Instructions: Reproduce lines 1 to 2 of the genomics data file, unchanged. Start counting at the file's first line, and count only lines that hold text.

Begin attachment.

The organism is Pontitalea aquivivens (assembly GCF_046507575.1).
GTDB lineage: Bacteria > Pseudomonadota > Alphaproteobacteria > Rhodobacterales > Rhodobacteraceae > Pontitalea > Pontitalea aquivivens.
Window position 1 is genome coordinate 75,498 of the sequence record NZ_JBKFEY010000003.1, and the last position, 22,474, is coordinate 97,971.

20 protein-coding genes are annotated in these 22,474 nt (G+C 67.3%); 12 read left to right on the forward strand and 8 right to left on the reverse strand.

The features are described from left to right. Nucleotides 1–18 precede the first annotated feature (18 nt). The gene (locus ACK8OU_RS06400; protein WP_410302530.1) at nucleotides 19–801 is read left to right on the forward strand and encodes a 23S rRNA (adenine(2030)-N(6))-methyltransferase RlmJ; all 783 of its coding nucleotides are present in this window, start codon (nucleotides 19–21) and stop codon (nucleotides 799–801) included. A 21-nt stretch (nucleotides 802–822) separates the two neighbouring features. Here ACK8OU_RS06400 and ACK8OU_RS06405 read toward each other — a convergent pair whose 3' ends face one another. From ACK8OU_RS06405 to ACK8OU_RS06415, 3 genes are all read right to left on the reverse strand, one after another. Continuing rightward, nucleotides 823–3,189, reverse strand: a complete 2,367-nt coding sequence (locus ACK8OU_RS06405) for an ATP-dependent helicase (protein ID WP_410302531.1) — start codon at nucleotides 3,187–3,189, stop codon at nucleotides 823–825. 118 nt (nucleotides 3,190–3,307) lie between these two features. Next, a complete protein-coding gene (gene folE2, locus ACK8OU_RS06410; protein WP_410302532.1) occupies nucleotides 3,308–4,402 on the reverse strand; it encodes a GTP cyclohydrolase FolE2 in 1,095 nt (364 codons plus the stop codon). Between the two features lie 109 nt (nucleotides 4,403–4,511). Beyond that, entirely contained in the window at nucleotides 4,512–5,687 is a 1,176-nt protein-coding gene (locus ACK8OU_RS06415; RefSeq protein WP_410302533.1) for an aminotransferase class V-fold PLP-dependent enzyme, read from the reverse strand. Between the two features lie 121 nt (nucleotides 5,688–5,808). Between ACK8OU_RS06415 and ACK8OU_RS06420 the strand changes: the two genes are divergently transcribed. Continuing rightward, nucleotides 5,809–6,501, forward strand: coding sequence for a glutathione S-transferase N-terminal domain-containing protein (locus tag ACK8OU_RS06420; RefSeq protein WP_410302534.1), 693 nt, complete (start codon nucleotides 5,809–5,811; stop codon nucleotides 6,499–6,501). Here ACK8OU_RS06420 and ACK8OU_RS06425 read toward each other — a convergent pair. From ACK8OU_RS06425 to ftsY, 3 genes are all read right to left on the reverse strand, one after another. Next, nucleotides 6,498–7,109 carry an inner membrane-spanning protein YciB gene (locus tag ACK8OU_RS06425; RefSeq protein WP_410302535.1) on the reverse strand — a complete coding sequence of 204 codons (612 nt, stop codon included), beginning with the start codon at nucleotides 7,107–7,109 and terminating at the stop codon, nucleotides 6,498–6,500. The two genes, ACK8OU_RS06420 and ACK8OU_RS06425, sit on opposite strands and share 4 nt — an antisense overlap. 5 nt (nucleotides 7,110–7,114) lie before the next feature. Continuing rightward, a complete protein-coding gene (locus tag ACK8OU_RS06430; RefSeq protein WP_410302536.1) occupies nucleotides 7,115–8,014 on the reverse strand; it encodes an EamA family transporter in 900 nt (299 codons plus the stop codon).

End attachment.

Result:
The organism is Pontitalea aquivivens (assembly GCF_046507575.1).
GTDB lineage: Bacteria > Pseudomonadota > Alphaproteobacteria > Rhodobacterales > Rhodobacteraceae > Pontitalea > Pontitalea aquivivens.